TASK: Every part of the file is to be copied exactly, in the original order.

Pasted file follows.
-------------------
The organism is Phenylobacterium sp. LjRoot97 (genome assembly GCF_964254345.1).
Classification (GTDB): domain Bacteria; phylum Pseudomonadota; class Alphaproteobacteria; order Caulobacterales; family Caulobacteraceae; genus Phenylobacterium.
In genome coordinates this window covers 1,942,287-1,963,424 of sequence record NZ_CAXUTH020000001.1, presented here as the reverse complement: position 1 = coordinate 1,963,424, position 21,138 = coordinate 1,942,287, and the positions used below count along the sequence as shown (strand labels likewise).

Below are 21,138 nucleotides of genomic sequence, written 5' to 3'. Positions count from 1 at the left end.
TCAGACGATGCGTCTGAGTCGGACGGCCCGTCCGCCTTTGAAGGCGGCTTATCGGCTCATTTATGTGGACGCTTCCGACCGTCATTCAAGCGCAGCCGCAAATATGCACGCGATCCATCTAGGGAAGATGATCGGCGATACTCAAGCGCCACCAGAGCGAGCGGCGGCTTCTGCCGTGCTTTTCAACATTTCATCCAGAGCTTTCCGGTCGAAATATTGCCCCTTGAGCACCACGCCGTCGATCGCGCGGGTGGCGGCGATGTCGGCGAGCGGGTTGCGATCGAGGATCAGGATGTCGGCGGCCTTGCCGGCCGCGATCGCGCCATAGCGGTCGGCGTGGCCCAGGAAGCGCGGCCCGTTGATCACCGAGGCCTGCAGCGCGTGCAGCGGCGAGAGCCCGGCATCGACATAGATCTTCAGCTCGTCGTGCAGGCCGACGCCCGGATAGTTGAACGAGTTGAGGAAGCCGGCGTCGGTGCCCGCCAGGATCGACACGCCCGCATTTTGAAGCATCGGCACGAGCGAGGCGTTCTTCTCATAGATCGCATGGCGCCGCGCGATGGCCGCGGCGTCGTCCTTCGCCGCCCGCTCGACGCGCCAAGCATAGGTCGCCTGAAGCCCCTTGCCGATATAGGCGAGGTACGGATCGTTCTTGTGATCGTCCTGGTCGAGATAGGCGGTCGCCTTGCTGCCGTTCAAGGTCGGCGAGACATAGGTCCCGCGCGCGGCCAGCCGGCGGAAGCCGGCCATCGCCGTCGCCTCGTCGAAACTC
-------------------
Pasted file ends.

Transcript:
The organism is Phenylobacterium sp. LjRoot97 (genome assembly GCF_964254345.1).
Classification (GTDB): domain Bacteria; phylum Pseudomonadota; class Alphaproteobacteria; order Caulobacterales; family Caulobacteraceae; genus Phenylobacterium.
In genome coordinates this window covers 1,942,287-1,963,424 of sequence record NZ_CAXUTH020000001.1, presented here as the reverse complement: position 1 = coordinate 1,963,424, position 21,138 = coordinate 1,942,287, and the positions used below count along the sequence as shown (strand labels likewise).

Below are 21,138 nucleotides of genomic sequence, written 5' to 3'. Positions count from 1 at the left end.
TCAGACGATGCGTCTGAGTCGGACGGCCCGTCCGCCTTTGAAGGCGGCTTATCGGCTCATTTATGTGGACGCTTCCGACCGTCATTCAAGCGCAGCCGCAAATATGCACGCGATCCATCTAGGGAAGATGATCGGCGATACTCAAGCGCCACCAGAGCGAGCGGCGGCTTCTGCCGTGCTTTTCAACATTTCATCCAGAGCTTTCCGGTCGAAATATTGCCCCTTGAGCACCACGCCGTCGATCGCGCGGGTGGCGGCGATGTCGGCGAGCGGGTTGCGATCGAGGATCAGGATGTCGGCGGCCTTGCCGGCCGCGATCGCGCCATAGCGGTCGGCGTGGCCCAGGAAGCGCGGCCCGTTGATCACCGAGGCCTGCAGCGCGTGCAGCGGCGAGAGCCCGGCATCGACATAGATCTTCAGCTCGTCGTGCAGGCCGACGCCCGGATAGTTGAACGAGTTGAGGAAGCCGGCGTCGGTGCCCGCCAGGATCGACACGCCCGCATTTTGAAGCATCGGCACGAGCGAGGCGTTCTTCTCATAGATCGCATGGCGCCGCGCGATGGCCGCGGCGTCGTCCTTCGCCGCCCGCTCGACGCGCCAAGCATAGGTCGCCTGAAGCCCCTTGCCGATATAGGCGAGGTACGGATCGTTCTTGTGATCGTCCTGGTCGAGATAGGCGGTCGCCTTGCTGCCGTTCAAGGTCGGCGAGACATAGGTCCCGCGCGCGGCCAGCCGGCGGAAGCCGGCCATCGCCGTCGCCTCGTCGAAACTC